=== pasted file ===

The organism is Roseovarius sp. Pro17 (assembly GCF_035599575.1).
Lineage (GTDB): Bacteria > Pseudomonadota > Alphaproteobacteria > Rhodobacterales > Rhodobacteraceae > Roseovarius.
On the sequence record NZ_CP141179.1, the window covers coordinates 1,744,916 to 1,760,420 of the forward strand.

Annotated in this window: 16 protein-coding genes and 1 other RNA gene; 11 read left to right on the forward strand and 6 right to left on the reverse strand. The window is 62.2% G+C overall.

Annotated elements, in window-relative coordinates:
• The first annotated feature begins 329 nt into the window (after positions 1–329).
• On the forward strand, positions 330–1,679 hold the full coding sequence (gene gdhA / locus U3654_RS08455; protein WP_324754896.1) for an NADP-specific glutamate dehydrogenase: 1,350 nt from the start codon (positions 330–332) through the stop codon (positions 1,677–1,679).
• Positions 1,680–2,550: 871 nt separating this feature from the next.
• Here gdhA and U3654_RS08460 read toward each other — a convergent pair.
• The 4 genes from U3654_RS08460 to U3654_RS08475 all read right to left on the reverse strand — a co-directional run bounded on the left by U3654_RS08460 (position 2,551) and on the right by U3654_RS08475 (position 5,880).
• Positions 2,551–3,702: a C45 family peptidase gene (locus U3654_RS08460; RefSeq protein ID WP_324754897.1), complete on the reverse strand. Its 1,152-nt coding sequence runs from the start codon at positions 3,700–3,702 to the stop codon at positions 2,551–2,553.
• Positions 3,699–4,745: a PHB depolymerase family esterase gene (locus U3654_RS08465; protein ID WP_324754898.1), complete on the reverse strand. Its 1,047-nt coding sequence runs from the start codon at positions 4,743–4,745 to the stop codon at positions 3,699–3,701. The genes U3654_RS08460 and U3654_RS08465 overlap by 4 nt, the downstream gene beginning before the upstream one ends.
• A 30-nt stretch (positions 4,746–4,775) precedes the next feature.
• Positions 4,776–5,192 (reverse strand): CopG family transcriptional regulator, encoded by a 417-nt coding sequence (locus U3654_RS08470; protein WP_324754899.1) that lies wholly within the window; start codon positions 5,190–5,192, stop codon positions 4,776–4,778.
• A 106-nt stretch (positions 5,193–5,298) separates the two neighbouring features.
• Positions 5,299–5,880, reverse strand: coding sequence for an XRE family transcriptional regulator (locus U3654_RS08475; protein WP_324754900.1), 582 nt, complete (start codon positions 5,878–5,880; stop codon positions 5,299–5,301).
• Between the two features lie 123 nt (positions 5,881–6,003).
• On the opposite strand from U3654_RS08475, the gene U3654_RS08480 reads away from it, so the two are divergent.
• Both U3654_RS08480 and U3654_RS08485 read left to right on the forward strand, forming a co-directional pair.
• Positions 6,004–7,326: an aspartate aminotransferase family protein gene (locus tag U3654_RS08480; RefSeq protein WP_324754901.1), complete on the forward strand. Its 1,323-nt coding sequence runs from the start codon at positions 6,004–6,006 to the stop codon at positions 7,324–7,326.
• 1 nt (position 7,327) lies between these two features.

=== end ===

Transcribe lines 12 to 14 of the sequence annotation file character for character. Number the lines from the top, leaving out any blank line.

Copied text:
• Positions 3,699–4,745: a PHB depolymerase family esterase gene (locus U3654_RS08465; protein ID WP_324754898.1), complete on the reverse strand. Its 1,047-nt coding sequence runs from the start codon at positions 4,743–4,745 to the stop codon at positions 3,699–3,701. The genes U3654_RS08460 and U3654_RS08465 overlap by 4 nt, the downstream gene beginning before the upstream one ends.
• A 30-nt stretch (positions 4,746–4,775) precedes the next feature.
• Positions 4,776–5,192 (reverse strand): CopG family transcriptional regulator, encoded by a 417-nt coding sequence (locus U3654_RS08470; protein WP_324754899.1) that lies wholly within the window; start codon positions 5,190–5,192, stop codon positions 4,776–4,778.